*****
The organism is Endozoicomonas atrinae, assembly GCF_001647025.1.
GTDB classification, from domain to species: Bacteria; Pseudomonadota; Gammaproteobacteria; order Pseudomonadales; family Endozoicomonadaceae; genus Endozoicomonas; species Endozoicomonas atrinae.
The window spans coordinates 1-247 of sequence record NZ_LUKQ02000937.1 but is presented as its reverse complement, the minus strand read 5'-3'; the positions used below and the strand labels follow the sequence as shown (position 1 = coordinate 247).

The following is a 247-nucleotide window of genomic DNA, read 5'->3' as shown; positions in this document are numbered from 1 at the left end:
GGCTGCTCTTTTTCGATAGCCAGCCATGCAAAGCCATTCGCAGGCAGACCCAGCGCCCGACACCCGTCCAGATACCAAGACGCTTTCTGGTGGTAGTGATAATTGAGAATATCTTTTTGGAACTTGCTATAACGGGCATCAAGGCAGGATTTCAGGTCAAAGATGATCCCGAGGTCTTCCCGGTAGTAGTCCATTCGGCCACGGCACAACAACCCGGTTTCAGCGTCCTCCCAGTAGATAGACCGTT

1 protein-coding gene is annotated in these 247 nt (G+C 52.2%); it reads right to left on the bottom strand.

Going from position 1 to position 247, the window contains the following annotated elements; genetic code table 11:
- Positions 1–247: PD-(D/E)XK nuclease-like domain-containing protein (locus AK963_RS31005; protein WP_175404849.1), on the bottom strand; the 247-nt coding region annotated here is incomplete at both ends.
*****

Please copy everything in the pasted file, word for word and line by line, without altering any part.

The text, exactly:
The organism is Endozoicomonas atrinae, assembly GCF_001647025.1.
GTDB classification, from domain to species: Bacteria; Pseudomonadota; Gammaproteobacteria; order Pseudomonadales; family Endozoicomonadaceae; genus Endozoicomonas; species Endozoicomonas atrinae.
The window spans coordinates 1-247 of sequence record NZ_LUKQ02000937.1 but is presented as its reverse complement, the minus strand read 5'-3'; the positions used below and the strand labels follow the sequence as shown (position 1 = coordinate 247).

The following is a 247-nucleotide window of genomic DNA, read 5'->3' as shown; positions in this document are numbered from 1 at the left end:
GGCTGCTCTTTTTCGATAGCCAGCCATGCAAAGCCATTCGCAGGCAGACCCAGCGCCCGACACCCGTCCAGATACCAAGACGCTTTCTGGTGGTAGTGATAATTGAGAATATCTTTTTGGAACTTGCTATAACGGGCATCAAGGCAGGATTTCAGGTCAAAGATGATCCCGAGGTCTTCCCGGTAGTAGTCCATTCGGCCACGGCACAACAACCCGGTTTCAGCGTCCTCCCAGTAGATAGACCGTT

1 protein-coding gene is annotated in these 247 nt (G+C 52.2%); it reads right to left on the bottom strand.

Going from position 1 to position 247, the window contains the following annotated elements; genetic code table 11:
- Positions 1–247: PD-(D/E)XK nuclease-like domain-containing protein (locus AK963_RS31005; protein WP_175404849.1), on the bottom strand; the 247-nt coding region annotated here is incomplete at both ends.